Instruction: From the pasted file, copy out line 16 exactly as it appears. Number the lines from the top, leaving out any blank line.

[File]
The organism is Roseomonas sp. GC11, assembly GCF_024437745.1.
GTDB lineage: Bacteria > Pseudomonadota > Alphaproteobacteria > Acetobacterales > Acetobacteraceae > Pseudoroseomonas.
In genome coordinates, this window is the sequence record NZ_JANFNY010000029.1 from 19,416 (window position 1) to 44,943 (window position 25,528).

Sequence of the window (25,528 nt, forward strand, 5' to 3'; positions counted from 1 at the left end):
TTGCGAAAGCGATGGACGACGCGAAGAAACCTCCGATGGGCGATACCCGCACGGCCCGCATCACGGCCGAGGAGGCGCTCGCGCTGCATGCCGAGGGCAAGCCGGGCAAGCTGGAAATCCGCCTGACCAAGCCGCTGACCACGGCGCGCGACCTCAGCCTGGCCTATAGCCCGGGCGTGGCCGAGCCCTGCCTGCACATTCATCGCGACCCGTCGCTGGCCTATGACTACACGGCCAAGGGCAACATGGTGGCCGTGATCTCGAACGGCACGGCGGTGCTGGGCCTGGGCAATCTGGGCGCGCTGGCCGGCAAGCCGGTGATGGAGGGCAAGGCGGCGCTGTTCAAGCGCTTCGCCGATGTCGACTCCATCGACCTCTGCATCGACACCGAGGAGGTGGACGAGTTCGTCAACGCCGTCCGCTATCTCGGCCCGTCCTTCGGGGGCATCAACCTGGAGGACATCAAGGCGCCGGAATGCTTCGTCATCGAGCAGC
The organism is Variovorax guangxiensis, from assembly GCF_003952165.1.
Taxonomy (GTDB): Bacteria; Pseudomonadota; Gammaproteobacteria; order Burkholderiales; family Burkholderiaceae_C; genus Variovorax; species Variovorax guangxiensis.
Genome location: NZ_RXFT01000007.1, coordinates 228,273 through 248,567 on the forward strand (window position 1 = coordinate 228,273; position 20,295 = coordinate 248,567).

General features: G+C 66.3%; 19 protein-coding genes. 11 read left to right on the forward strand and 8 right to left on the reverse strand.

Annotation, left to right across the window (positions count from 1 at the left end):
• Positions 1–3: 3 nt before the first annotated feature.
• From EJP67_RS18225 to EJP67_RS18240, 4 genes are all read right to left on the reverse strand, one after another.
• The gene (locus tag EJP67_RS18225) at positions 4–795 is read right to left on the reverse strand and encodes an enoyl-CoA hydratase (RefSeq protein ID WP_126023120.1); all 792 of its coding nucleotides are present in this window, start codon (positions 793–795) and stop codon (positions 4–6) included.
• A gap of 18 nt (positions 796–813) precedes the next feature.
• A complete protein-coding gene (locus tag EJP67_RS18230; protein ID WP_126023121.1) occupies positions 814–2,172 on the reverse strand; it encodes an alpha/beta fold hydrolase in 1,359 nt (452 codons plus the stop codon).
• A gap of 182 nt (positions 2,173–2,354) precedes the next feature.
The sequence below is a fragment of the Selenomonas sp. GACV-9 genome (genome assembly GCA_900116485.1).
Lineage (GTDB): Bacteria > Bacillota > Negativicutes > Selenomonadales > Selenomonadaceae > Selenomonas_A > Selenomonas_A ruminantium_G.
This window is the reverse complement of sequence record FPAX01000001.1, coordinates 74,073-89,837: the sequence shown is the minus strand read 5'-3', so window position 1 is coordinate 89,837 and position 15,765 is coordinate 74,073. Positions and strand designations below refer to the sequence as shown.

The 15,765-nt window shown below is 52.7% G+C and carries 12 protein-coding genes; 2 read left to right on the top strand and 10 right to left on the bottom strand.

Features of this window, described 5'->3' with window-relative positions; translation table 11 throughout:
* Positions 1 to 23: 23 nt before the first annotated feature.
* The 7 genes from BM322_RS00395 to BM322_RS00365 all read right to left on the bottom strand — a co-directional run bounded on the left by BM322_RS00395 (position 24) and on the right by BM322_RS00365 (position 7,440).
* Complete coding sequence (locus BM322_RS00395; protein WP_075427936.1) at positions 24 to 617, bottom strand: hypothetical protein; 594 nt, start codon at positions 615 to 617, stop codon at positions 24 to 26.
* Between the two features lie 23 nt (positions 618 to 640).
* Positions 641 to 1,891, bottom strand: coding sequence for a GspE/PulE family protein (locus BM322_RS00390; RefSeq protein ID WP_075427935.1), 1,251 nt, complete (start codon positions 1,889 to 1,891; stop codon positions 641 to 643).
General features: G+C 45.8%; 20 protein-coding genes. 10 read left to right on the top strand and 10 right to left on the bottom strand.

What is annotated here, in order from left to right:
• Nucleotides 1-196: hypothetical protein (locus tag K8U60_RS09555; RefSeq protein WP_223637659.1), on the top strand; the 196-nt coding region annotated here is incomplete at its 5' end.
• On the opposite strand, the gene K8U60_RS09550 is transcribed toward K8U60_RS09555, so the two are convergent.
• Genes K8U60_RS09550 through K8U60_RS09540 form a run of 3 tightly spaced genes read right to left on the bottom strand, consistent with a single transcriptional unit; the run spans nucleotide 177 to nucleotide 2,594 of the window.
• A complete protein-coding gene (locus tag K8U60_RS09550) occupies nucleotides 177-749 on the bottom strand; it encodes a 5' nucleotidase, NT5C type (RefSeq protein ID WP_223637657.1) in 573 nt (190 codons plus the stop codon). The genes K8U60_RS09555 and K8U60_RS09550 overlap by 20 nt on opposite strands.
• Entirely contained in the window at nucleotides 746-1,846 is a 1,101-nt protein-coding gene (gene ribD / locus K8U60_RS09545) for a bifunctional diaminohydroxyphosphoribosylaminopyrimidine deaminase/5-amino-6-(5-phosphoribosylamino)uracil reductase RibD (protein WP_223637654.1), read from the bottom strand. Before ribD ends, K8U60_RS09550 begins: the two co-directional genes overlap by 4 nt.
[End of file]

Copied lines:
• A gap of 182 nt (positions 2,173–2,354) precedes the next feature.